Layers Of Fear Is Isolating, Tense And Unashamedly Terrifying
Have you ever been in a spooky old house, your head clouded with the fear that the paintings are watching you? Well, in Layers of Fear, they are. Literally. And it’s bloody terrifying.
The horror genre has had something of a re-awakening in the last year or so. Everybody knows it, and everybody knows we have P.T. to thank for it. Layers of Fear is a game releasing through a successful Kickstarter project that saw it first on Steam Greenlight, and now across the board on February 16.
It’s perfectly safe to address the P.T. sized elephant in the room with Layers of Fear – after all, the similarities are striking. Hyper-realistic setting? Check. Mind-bending corridors? Check. Slow, suspenseful horror that makes you not want to move? Double check.
We recently spoke to Rafal Basaj – one of the developers on Layers of Fear – who believes horror fans have been waiting for “a horror where the tension isn’t built by the threat of dying, but by the atmosphere of dread and of the unknown.” In this field, Layers of Fear excels.
The story is deliberately vague – you are a painter in the early 20th century being driven mad by the thought of completing your masterpiece. There’s also hints about a fire, your wife and child, and a mysterious limp that dogs you throughout. The clues are scattered around, hidden in various nooks and crannies, and paint a pretty bleak picture (sorry). You don’t have to find them all to progress, but it’s worth spending a little bit of time searching for a background on what’s going on.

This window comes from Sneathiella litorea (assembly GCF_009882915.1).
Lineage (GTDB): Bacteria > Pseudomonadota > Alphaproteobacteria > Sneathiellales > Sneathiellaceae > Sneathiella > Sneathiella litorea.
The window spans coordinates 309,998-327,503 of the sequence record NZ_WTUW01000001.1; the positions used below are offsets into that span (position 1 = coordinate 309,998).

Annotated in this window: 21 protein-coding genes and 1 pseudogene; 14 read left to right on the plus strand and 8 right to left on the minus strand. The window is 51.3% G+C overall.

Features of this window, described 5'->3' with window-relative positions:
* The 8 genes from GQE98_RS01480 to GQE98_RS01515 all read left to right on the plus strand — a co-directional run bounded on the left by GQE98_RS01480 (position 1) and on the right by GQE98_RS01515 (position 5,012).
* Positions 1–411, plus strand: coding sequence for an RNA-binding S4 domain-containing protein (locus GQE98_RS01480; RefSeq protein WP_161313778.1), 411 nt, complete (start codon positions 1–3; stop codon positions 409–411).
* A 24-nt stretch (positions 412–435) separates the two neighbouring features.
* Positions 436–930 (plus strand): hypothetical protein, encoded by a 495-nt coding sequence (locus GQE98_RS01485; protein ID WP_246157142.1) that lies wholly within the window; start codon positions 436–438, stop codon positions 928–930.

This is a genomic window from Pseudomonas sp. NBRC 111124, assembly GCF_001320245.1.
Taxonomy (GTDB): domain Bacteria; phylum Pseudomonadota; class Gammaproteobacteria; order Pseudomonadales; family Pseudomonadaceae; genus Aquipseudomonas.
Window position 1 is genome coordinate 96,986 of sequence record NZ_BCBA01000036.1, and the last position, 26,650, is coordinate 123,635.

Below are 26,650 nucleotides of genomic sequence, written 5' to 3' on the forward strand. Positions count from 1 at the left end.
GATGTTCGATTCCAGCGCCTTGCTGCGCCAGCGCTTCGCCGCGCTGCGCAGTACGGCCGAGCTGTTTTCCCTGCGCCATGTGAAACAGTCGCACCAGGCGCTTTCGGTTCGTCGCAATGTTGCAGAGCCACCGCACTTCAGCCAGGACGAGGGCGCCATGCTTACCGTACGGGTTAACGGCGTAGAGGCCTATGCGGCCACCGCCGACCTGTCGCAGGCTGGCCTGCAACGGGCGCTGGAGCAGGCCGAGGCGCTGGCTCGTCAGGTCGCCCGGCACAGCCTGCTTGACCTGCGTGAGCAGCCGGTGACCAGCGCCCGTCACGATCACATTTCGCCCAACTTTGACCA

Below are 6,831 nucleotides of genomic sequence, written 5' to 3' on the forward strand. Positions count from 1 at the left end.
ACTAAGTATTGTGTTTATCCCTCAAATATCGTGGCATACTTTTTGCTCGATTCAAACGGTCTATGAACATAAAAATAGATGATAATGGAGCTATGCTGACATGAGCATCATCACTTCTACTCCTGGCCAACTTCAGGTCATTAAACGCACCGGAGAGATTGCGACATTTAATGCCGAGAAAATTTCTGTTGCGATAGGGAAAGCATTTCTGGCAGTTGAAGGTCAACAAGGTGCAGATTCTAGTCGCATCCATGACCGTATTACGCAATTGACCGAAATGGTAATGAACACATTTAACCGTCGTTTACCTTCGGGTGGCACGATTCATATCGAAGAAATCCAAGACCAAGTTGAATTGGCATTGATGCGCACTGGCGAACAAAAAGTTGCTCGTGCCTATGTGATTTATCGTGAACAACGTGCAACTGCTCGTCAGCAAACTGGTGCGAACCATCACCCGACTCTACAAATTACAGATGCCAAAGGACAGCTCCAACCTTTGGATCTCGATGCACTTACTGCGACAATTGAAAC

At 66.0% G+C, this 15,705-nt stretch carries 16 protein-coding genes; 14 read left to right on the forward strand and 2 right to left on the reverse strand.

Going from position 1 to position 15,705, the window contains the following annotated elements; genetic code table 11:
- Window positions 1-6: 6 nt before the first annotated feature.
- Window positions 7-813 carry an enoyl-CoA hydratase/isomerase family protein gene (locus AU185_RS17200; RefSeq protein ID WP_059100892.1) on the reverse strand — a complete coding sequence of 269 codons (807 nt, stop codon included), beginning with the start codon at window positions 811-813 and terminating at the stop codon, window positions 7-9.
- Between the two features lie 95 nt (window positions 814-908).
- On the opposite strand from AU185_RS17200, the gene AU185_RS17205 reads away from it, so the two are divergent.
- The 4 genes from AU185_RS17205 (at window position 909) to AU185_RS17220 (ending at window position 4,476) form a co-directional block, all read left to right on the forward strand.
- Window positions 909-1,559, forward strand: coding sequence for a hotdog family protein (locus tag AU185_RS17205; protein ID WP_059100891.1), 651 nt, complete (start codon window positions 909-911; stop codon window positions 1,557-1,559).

In my initial playthrough, I immediately felt a sense of unease surrounding me in the creaky Victorian mansion that serves as the game’s setting. It plays into a seemingly primal fear of old houses, decked out in oil-paintings of stern looking men and forlorn young women. The game is built around this scenario, and it excels at it from the get-go. The house feels like a character in its own right, alive and aware that you’re in there, and that you’re shit-scared. Almost from the start you’re trained to never know what’s behind each door, as rooms appear and reappear with slight differences, helping to create a genuine sense of unease.
Being a horror game, Layers of Fear does unfortunately tend to lean on the piano keyboard slightly too often. Most of the scares here will come from orchestral stabs and an object you didn’t expect to see, sneaking up behind you. The generic jumpscares are thankfully offset by the fact that they almost always catch you off guard. You can walk through multiple rooms without incident only to jump out of your skin when you least expect it.
That’s not to say that all Layers of Fear‘s spooks come through cheap thrills. Taking guidance from P.T. affords it an element of psychological horror that is sorely missed in many similar titles. You know you have to open that door ahead to progress, but you also know that no part of your being wants to open it because monsters.
Playing through the game genuinely feels like a descent into madness. You’ll learn to take special notice of your peripherals, not to trust your environments and to expect the unexpected at every turn. To that end, Layers of Fear could hardly be a more fitting study in how to do the genre justice.
Layers of Fear will be coming to PC, Mac, Linux, Xbox One and PlayStation 4 on February 16 for £9.99